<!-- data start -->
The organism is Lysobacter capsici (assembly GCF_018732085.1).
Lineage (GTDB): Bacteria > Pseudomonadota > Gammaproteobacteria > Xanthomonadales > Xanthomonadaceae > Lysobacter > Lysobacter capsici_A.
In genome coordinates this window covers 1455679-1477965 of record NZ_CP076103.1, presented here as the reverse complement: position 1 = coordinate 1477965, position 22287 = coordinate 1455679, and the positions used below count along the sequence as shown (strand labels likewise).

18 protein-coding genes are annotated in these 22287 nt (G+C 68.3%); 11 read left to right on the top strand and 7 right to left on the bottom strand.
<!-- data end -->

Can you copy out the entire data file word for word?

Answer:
The organism is Lysobacter capsici (assembly GCF_018732085.1).
Lineage (GTDB): Bacteria > Pseudomonadota > Gammaproteobacteria > Xanthomonadales > Xanthomonadaceae > Lysobacter > Lysobacter capsici_A.
In genome coordinates this window covers 1455679-1477965 of record NZ_CP076103.1, presented here as the reverse complement: position 1 = coordinate 1477965, position 22287 = coordinate 1455679, and the positions used below count along the sequence as shown (strand labels likewise).

18 protein-coding genes are annotated in these 22287 nt (G+C 68.3%); 11 read left to right on the top strand and 7 right to left on the bottom strand.